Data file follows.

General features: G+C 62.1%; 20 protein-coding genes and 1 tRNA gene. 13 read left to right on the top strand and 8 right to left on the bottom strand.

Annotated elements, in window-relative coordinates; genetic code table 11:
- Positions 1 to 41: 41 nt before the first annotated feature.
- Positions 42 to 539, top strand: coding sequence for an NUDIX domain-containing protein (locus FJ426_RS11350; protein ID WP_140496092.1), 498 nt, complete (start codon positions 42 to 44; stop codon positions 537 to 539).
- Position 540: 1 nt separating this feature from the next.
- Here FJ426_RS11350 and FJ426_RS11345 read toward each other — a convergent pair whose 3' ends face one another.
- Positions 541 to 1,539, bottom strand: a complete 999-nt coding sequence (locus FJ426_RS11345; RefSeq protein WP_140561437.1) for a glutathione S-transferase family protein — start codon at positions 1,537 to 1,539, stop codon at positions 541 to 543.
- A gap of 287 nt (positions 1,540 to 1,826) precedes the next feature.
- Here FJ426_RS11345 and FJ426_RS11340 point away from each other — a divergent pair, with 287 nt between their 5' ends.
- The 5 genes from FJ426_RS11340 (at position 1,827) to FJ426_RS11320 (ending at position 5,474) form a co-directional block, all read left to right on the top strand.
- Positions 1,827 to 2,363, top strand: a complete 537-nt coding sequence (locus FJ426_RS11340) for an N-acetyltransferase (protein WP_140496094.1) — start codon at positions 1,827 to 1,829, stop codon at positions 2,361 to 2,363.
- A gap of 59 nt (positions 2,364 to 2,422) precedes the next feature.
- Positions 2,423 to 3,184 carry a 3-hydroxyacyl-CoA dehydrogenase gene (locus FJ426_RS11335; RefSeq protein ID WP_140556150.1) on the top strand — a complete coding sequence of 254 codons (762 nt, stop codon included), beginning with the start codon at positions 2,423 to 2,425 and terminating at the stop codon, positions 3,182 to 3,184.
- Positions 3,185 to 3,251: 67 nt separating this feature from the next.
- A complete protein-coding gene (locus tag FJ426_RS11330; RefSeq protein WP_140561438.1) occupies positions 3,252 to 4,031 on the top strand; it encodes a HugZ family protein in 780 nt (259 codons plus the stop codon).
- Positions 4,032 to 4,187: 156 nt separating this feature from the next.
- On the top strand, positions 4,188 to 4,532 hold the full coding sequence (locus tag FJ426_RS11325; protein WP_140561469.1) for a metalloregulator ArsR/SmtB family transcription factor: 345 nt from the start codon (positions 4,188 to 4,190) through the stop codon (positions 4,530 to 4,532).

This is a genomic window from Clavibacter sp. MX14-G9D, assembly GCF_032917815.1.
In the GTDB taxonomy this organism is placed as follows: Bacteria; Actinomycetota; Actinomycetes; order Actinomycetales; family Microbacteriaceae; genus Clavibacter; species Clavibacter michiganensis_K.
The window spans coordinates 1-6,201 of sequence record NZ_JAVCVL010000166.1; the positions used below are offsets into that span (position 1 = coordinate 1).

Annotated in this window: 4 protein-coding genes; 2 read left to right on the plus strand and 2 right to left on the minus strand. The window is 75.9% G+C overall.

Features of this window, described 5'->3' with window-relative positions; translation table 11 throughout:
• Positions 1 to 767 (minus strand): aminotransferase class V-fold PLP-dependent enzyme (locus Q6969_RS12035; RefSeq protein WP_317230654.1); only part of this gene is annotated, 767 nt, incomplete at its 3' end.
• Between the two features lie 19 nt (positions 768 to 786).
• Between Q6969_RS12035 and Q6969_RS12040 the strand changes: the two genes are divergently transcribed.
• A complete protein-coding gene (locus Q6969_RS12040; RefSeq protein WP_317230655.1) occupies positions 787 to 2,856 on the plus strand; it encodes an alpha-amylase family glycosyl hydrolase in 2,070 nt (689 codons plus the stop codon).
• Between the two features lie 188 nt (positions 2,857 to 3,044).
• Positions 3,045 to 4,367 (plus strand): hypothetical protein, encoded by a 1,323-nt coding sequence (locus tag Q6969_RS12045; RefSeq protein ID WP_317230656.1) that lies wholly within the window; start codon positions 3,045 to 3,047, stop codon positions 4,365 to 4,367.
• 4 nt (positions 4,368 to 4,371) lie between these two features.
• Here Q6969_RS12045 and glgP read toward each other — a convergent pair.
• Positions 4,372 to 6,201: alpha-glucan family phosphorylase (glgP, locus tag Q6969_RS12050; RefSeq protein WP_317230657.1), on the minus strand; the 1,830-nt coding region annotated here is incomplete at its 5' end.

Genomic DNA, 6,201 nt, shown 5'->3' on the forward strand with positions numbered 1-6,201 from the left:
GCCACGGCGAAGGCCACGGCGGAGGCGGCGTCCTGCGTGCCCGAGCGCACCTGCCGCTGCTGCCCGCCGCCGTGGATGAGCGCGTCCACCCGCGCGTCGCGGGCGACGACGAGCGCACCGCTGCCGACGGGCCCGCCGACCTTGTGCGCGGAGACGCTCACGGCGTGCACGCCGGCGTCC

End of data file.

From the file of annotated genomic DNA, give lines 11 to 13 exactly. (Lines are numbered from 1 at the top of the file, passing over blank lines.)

- Positions 1,827 to 2,363, top strand: a complete 537-nt coding sequence (locus FJ426_RS11340) for an N-acetyltransferase (protein WP_140496094.1) — start codon at positions 1,827 to 1,829, stop codon at positions 2,361 to 2,363.
- A gap of 59 nt (positions 2,364 to 2,422) precedes the next feature.
- Positions 2,423 to 3,184 carry a 3-hydroxyacyl-CoA dehydrogenase gene (locus FJ426_RS11335; RefSeq protein ID WP_140556150.1) on the top strand — a complete coding sequence of 254 codons (762 nt, stop codon included), beginning with the start codon at positions 2,423 to 2,425 and terminating at the stop codon, positions 3,182 to 3,184.